Even though the EU and the U.S. are natural partners in rewriting world trade rules with China, Trump's strategy risks depriving Washington of a strategic ally.
<i>The Trump administration's latest rebukes to its southern neighbor focus on the construction of the wall that should separate both countries.</i>
The guest of honor is now in the eye of the storm: Canada has taken Mexico’s place in Trump's bull's-eye during the NAFTA renegotiations. Unlike the first talks, [Read more]
[T]he U.S. ally should understand the uniqueness of the current U.S. political climate and devise a way to deal with it accordingly.
If Trump announces the United States’ departure from NAFTA, it could just be a bargaining chip to buy popularity in the United States among his voter base.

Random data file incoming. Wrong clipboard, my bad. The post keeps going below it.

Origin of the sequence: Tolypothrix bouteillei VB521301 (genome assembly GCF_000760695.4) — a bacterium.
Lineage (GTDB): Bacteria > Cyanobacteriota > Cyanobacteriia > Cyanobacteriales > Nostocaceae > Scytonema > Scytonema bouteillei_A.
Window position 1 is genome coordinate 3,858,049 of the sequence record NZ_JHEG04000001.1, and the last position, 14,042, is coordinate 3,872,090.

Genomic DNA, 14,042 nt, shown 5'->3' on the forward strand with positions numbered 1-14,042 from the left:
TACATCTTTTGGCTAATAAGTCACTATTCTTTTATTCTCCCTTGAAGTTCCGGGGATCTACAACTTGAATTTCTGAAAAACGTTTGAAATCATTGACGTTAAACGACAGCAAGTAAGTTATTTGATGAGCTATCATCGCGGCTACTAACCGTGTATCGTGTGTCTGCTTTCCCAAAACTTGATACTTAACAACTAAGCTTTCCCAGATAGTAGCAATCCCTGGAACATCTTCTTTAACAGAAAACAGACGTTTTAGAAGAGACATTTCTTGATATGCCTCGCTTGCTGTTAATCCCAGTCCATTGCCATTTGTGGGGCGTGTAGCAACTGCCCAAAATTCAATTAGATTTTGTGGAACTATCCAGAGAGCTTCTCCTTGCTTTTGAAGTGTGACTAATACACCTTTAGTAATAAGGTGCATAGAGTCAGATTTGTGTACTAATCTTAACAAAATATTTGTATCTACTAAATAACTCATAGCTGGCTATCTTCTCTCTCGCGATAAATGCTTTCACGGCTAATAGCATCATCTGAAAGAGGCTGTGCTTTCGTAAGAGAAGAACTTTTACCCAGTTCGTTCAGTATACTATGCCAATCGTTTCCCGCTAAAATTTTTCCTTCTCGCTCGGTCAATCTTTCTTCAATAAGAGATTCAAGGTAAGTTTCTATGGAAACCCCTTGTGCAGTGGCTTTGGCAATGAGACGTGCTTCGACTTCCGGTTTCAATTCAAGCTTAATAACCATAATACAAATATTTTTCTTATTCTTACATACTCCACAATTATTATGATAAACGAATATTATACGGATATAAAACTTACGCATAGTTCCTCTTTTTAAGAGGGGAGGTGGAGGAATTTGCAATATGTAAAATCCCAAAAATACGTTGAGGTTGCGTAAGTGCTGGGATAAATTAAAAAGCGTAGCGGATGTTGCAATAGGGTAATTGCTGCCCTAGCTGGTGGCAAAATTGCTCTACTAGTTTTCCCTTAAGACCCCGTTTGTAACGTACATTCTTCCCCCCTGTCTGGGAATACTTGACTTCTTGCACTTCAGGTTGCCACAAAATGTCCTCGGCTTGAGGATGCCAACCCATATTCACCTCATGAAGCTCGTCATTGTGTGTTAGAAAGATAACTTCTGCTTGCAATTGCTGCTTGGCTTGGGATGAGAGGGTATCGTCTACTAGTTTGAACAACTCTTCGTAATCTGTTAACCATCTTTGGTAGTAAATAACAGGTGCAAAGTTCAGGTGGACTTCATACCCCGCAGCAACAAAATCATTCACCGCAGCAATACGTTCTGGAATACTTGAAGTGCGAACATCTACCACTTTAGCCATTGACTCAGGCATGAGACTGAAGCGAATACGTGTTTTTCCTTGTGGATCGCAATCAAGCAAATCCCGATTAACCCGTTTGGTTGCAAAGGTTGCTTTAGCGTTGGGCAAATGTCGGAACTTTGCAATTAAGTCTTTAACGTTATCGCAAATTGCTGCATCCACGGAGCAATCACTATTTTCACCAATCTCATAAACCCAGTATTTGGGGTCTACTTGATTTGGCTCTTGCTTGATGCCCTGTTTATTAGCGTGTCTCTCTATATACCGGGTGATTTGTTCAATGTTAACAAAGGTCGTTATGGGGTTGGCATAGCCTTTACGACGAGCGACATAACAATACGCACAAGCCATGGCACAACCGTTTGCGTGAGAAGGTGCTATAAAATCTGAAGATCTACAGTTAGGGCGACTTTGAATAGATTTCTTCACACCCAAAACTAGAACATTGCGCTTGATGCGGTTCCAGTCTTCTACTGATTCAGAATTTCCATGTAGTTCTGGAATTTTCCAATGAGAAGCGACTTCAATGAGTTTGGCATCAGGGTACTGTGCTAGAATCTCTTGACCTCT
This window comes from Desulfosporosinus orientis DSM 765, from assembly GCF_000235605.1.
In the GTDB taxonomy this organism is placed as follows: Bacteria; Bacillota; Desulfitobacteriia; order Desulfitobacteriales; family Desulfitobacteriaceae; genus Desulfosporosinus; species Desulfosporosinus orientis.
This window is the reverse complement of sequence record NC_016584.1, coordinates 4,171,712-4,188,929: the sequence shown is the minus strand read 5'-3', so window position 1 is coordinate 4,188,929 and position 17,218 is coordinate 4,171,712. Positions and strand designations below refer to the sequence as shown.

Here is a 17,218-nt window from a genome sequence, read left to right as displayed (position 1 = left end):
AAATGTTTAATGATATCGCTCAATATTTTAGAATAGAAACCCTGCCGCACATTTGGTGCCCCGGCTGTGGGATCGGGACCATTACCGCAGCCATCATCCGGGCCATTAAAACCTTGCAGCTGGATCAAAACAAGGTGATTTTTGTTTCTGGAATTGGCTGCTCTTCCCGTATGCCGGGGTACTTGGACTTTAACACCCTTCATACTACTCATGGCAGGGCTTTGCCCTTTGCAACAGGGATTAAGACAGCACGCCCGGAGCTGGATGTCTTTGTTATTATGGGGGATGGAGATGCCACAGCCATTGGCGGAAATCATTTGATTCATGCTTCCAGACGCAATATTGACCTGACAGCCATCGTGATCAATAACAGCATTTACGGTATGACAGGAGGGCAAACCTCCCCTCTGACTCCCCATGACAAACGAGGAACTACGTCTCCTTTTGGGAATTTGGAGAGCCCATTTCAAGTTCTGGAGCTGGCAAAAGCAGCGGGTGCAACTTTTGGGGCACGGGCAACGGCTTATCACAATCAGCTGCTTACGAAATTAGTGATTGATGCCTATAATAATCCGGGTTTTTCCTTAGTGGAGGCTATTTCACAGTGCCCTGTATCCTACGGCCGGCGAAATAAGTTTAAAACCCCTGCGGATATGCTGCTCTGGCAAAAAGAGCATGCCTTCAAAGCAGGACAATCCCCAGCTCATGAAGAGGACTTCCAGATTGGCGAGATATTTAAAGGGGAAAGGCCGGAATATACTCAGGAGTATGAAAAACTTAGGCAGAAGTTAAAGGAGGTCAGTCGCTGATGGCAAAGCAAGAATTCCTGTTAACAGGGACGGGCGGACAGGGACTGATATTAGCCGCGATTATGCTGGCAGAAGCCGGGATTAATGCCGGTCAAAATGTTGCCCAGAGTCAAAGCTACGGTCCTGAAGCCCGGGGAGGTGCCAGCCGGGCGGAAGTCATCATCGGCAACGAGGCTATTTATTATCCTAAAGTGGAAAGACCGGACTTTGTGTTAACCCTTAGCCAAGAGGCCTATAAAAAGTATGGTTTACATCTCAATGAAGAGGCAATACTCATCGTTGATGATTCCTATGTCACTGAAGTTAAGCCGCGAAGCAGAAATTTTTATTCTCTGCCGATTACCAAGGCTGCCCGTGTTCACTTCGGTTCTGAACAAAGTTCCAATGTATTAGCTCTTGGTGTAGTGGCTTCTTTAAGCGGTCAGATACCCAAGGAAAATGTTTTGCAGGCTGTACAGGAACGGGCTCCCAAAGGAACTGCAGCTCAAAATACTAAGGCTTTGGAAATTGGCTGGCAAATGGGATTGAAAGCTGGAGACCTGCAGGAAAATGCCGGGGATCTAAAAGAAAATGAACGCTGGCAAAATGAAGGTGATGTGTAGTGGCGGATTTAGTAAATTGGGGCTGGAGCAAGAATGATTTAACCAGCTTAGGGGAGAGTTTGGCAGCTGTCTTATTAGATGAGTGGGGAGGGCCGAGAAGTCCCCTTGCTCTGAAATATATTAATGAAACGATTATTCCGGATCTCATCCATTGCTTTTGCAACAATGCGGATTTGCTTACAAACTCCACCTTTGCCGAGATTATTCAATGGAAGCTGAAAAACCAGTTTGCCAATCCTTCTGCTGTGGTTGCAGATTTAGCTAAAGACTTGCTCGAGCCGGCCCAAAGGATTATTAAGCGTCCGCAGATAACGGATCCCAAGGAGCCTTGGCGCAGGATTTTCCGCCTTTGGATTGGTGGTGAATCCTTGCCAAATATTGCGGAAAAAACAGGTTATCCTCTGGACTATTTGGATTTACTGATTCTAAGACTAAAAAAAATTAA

The U.S. president is ratcheting up volatility in major pockets of potential armed conflict identified by analysts.
The reform will indulge the super rich, further confirming the power of a hereditary plutocracy, of which Trump is a ridiculous incarnation.
If the process of conflict resolution is weakened or is ignored by a major power, then no countries will adhere to WTO decisions and the trade system will fall into disarray.
China must plan for the worst. If we are prepared for the worst, we’ll have nothing to fear, no matter what happens. This isn’t alarmist; this is something that very well could happen. In a world where “Trump First” exists, anything is possible.